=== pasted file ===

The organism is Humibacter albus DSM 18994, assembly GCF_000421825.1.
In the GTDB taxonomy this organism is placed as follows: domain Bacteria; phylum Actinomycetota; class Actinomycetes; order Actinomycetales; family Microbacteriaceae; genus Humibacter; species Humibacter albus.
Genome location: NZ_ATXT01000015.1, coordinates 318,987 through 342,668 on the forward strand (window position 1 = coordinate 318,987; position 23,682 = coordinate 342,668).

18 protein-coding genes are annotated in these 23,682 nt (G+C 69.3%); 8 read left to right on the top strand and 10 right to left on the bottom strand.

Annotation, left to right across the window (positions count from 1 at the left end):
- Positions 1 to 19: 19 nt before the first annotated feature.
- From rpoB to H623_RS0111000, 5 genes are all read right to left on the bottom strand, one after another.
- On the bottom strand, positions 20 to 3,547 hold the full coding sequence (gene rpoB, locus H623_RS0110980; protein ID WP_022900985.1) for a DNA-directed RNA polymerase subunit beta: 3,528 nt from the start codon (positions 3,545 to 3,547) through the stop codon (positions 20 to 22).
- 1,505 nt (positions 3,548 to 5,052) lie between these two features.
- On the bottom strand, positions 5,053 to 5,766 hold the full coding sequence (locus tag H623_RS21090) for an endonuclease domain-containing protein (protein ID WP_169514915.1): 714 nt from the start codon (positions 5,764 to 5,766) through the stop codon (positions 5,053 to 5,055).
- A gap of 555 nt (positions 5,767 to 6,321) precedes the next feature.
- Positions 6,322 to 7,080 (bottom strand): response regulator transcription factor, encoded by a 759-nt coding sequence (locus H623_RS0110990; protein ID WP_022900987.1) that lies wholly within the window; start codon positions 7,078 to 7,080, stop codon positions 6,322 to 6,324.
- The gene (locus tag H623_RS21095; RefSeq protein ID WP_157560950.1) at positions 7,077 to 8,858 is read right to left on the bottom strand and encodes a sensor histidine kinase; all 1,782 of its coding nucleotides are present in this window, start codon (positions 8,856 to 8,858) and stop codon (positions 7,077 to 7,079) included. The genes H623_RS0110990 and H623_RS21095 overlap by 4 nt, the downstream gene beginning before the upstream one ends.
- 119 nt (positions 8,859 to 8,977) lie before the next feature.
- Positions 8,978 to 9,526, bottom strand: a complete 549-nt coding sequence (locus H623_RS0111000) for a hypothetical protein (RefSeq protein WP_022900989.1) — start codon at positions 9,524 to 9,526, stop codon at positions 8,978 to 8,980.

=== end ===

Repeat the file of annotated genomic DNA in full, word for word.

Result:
The organism is Humibacter albus DSM 18994, assembly GCF_000421825.1.
In the GTDB taxonomy this organism is placed as follows: domain Bacteria; phylum Actinomycetota; class Actinomycetes; order Actinomycetales; family Microbacteriaceae; genus Humibacter; species Humibacter albus.
Genome location: NZ_ATXT01000015.1, coordinates 318,987 through 342,668 on the forward strand (window position 1 = coordinate 318,987; position 23,682 = coordinate 342,668).

18 protein-coding genes are annotated in these 23,682 nt (G+C 69.3%); 8 read left to right on the top strand and 10 right to left on the bottom strand.

Annotation, left to right across the window (positions count from 1 at the left end):
- Positions 1 to 19: 19 nt before the first annotated feature.
- From rpoB to H623_RS0111000, 5 genes are all read right to left on the bottom strand, one after another.
- On the bottom strand, positions 20 to 3,547 hold the full coding sequence (gene rpoB, locus H623_RS0110980; protein ID WP_022900985.1) for a DNA-directed RNA polymerase subunit beta: 3,528 nt from the start codon (positions 3,545 to 3,547) through the stop codon (positions 20 to 22).
- 1,505 nt (positions 3,548 to 5,052) lie between these two features.
- On the bottom strand, positions 5,053 to 5,766 hold the full coding sequence (locus tag H623_RS21090) for an endonuclease domain-containing protein (protein ID WP_169514915.1): 714 nt from the start codon (positions 5,764 to 5,766) through the stop codon (positions 5,053 to 5,055).
- A gap of 555 nt (positions 5,767 to 6,321) precedes the next feature.
- Positions 6,322 to 7,080 (bottom strand): response regulator transcription factor, encoded by a 759-nt coding sequence (locus H623_RS0110990; protein ID WP_022900987.1) that lies wholly within the window; start codon positions 7,078 to 7,080, stop codon positions 6,322 to 6,324.
- The gene (locus tag H623_RS21095; RefSeq protein ID WP_157560950.1) at positions 7,077 to 8,858 is read right to left on the bottom strand and encodes a sensor histidine kinase; all 1,782 of its coding nucleotides are present in this window, start codon (positions 8,856 to 8,858) and stop codon (positions 7,077 to 7,079) included. The genes H623_RS0110990 and H623_RS21095 overlap by 4 nt, the downstream gene beginning before the upstream one ends.
- 119 nt (positions 8,859 to 8,977) lie before the next feature.
- Positions 8,978 to 9,526, bottom strand: a complete 549-nt coding sequence (locus H623_RS0111000) for a hypothetical protein (RefSeq protein WP_022900989.1) — start codon at positions 9,524 to 9,526, stop codon at positions 8,978 to 8,980.